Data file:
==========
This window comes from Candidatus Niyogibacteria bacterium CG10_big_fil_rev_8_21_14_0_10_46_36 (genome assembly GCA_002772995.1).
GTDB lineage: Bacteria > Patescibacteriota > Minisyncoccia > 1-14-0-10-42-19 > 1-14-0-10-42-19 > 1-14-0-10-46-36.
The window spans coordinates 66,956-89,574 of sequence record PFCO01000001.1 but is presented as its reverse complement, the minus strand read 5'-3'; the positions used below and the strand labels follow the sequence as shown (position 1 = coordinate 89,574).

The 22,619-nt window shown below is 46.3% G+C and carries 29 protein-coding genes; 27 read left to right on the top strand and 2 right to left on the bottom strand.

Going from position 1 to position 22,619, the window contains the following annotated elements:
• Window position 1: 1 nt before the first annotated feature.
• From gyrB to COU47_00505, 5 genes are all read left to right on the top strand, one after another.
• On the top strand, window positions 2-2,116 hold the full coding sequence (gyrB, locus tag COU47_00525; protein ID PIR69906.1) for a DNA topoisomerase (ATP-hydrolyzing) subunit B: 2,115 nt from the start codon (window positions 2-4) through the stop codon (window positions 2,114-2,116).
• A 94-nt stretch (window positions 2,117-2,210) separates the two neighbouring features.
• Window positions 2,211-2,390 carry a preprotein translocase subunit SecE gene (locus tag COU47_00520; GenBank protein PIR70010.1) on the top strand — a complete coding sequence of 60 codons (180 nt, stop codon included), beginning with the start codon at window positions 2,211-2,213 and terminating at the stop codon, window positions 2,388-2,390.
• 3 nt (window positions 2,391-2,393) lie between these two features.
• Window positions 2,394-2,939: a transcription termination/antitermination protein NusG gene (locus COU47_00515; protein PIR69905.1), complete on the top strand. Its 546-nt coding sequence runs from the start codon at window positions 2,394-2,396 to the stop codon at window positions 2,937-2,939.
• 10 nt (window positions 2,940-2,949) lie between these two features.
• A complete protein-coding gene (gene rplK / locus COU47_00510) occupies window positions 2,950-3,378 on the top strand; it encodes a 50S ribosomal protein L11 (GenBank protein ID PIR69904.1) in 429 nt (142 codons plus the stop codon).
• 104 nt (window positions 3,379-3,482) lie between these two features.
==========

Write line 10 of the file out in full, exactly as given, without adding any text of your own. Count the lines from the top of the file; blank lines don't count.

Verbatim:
• Window positions 2,211-2,390 carry a preprotein translocase subunit SecE gene (locus tag COU47_00520; GenBank protein PIR70010.1) on the top strand — a complete coding sequence of 60 codons (180 nt, stop codon included), beginning with the start codon at window positions 2,211-2,213 and terminating at the stop codon, window positions 2,388-2,390.